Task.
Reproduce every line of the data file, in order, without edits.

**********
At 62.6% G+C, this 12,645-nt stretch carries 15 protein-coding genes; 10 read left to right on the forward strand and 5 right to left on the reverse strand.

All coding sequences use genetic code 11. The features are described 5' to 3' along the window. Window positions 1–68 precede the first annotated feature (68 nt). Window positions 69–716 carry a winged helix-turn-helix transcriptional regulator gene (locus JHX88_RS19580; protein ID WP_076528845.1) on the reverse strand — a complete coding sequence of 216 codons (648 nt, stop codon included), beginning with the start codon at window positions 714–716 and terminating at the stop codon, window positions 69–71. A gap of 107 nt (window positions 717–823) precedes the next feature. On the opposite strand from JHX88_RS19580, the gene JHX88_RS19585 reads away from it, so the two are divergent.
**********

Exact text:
At 62.6% G+C, this 12,645-nt stretch carries 15 protein-coding genes; 10 read left to right on the forward strand and 5 right to left on the reverse strand.

All coding sequences use genetic code 11. The features are described 5' to 3' along the window. Window positions 1–68 precede the first annotated feature (68 nt). Window positions 69–716 carry a winged helix-turn-helix transcriptional regulator gene (locus JHX88_RS19580; protein ID WP_076528845.1) on the reverse strand — a complete coding sequence of 216 codons (648 nt, stop codon included), beginning with the start codon at window positions 714–716 and terminating at the stop codon, window positions 69–71. A gap of 107 nt (window positions 717–823) precedes the next feature. On the opposite strand from JHX88_RS19580, the gene JHX88_RS19585 reads away from it, so the two are divergent.